GM 6.2 Liter V8 Supercharged LSA Engine
The 6.2-liter V8 Supercharged LSA is an engine produced by General Motors for use in high-performance vehicles. The LSA is part of GM’s 4th-generation V8 Small Block engine family and is notorious for its high power output. Unlike its LS9 counterpart, the LSA is not assembled by hand, and is instead made at GM’s Silao facilities in Mexico. The engine is used in the second-generation Cadillac CTS-V range as well as the fifth-generation Chevrolet Camaro ZL1.
More than sheer performance, the LSA balances great power with exceptional refinement. Everything from the pistons to the aesthetic engine cover was carefully selected and tuned to deliver quiet performance. An advanced, sixth-generation Eaton supercharger with high-twist four-lobe rotors is a large contributor to the engine’s quiet high performance. It enables a broad power band with almost imperceptible operation.
GM engineers created 370 different power simulations to optimize the LSA. It has been validated beyond 100,000 miles and has accumulated more than 6,400 hours of dynamometer testing. During testing, it was run more than 270 consecutive hours at wide-open throttle without a failure, and it completed actual and simulated 24-hour track tests.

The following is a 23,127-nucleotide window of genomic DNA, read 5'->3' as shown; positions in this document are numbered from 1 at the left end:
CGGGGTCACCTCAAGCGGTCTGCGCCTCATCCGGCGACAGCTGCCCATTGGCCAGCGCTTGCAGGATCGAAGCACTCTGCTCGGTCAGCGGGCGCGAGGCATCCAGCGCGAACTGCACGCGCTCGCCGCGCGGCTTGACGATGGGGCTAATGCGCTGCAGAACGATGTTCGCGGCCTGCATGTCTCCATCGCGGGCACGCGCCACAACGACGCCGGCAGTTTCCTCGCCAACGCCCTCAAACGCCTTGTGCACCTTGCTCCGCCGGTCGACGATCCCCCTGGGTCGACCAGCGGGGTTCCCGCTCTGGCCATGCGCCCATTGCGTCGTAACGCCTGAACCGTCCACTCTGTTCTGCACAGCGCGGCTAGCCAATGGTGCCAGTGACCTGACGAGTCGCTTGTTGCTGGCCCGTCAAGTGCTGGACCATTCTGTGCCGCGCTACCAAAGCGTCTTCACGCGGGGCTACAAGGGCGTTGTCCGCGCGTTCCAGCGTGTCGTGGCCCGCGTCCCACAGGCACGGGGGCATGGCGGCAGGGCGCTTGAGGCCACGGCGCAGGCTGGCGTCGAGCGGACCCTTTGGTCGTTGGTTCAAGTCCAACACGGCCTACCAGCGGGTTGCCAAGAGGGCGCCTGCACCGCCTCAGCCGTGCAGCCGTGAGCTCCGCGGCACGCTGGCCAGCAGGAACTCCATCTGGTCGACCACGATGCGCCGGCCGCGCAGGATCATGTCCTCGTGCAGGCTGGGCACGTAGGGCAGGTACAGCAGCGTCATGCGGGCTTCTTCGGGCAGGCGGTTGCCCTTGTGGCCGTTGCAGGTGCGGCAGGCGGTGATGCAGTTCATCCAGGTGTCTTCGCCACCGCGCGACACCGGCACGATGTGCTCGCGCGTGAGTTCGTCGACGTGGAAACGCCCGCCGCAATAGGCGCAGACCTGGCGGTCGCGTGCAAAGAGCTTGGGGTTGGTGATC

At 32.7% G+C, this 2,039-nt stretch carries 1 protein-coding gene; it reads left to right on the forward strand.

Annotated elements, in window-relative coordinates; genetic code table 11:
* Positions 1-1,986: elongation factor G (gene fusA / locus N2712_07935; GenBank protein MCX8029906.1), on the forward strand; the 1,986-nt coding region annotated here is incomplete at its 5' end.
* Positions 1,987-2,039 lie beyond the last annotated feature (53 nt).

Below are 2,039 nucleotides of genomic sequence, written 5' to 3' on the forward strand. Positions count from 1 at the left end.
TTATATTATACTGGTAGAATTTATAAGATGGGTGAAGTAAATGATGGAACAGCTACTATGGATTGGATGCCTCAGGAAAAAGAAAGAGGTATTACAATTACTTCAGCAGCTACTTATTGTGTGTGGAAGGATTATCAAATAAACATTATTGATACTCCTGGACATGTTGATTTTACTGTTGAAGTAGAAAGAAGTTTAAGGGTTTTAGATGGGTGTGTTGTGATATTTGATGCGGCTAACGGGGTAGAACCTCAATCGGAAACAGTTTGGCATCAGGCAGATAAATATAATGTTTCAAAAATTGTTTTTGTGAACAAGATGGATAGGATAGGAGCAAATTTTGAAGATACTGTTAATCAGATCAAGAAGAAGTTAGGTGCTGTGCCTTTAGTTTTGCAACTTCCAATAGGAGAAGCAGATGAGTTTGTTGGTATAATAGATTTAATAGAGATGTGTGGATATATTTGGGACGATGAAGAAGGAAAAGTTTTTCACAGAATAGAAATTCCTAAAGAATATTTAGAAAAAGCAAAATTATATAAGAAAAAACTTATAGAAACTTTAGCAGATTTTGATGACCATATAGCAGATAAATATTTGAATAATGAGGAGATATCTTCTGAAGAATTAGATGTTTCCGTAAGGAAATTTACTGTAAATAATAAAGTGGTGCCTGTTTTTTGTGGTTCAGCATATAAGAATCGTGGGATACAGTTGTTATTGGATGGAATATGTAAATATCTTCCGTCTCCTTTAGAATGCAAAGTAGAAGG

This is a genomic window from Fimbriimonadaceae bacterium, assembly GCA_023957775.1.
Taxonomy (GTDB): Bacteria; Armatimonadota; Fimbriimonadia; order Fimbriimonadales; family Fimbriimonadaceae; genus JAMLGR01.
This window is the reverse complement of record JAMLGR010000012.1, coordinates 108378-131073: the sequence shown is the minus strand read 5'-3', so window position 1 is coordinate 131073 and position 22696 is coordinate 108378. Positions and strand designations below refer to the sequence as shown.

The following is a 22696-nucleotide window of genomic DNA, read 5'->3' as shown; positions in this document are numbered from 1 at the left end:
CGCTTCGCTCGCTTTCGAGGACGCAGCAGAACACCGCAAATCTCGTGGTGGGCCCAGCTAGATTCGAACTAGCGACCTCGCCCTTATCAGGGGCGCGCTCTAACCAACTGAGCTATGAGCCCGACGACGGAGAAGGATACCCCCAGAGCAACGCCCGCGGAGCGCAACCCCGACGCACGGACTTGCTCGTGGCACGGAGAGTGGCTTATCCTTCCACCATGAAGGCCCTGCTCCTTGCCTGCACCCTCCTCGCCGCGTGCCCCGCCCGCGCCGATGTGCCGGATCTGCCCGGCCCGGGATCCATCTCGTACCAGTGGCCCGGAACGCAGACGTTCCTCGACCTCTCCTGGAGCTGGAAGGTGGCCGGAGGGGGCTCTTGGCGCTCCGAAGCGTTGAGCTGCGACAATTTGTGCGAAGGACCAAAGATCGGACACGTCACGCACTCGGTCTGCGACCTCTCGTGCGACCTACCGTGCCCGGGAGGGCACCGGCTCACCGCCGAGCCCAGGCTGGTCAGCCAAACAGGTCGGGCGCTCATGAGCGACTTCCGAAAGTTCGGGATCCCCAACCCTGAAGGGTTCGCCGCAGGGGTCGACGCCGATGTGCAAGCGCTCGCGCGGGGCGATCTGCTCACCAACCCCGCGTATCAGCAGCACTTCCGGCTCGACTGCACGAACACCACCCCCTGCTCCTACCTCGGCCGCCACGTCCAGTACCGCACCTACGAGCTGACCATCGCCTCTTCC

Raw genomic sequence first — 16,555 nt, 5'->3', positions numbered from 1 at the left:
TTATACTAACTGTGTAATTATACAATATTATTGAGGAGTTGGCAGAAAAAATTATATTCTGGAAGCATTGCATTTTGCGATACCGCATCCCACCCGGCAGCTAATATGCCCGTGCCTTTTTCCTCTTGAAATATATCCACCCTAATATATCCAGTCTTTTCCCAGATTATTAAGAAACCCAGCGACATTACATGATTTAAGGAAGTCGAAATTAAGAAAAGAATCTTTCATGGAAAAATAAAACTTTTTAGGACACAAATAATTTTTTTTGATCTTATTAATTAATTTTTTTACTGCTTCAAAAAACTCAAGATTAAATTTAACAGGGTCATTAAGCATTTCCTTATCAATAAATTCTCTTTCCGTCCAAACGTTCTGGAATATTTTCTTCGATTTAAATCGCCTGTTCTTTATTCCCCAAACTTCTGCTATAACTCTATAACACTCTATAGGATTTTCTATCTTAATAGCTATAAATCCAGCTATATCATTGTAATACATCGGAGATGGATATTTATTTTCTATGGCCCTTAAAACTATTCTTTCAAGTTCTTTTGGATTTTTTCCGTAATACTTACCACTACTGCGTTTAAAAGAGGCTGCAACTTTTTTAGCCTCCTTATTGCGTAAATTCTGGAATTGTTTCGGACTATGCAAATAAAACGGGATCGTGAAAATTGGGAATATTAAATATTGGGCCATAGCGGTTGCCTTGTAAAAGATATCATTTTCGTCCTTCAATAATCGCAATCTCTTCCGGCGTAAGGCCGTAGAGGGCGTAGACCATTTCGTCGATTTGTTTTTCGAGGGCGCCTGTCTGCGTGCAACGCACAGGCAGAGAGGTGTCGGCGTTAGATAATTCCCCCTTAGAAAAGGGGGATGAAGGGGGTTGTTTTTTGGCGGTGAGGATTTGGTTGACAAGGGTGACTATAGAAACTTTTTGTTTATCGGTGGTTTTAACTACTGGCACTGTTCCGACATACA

- Enhanced Cylinder Block: the 6.2L engine block used with the LSA is cast from 319-T7 aluminum and fitted with cast-iron cylinder liners. Compared to previous blocks, it has been strengthened 20 percent by optimizing the size of the bulkhead “windows” to take advantage of material thickness in the bulkhead. The enlarged bulkhead windows also improve bay-to-bay breathing by managing airflow inside the engine more efficiently, thereby decreasing pumping loss, or reducing resistance to the pistons’ downward movement. The engine block was developed with the latest math-based tools and data acquired in GM’s racing programs, and it provides an exceptionally light, rigid foundation for an impressively smooth cam-in-block engine. Its deep-skirt design helps maximize strength and minimize vibration, and its aluminum construction reduces weight approximately 100 pounds compared to a conventional cast-iron cylinder block.
- Deck Plate Honing: a precision machining process reserved for high-performance engines, is used on the LSA cylinder block to maximize engine life, reduce friction between engine parts and increase horsepower. It is advantageous in applications where cylinder head pressures are greater than average – such as with a supercharged engine – to ensure cylinder sealing and prevent scuffing of the piston against the bore wall. In the LSA engine, this means improved bore life and ring sealing. True bores and better sealing are keys to optimizing power.
- Pistons with Oil-Spray Cooling: The LSA’s pistons are aluminum-cast from a high-silicon alloy developed for its combination of strength and heat-management properties. Casting reduces noise-generating potential, compared to other high-performance piston materials, such as forged aluminum, and is specified when noise and vibration control is a priority. The hypereutectic pistons are also lighter than conventional steel, which translates to less reciprocating mass inside the engine. Less mass means greater efficiency, high-rpm capability and a feeling of immediate response as the engine builds rpm.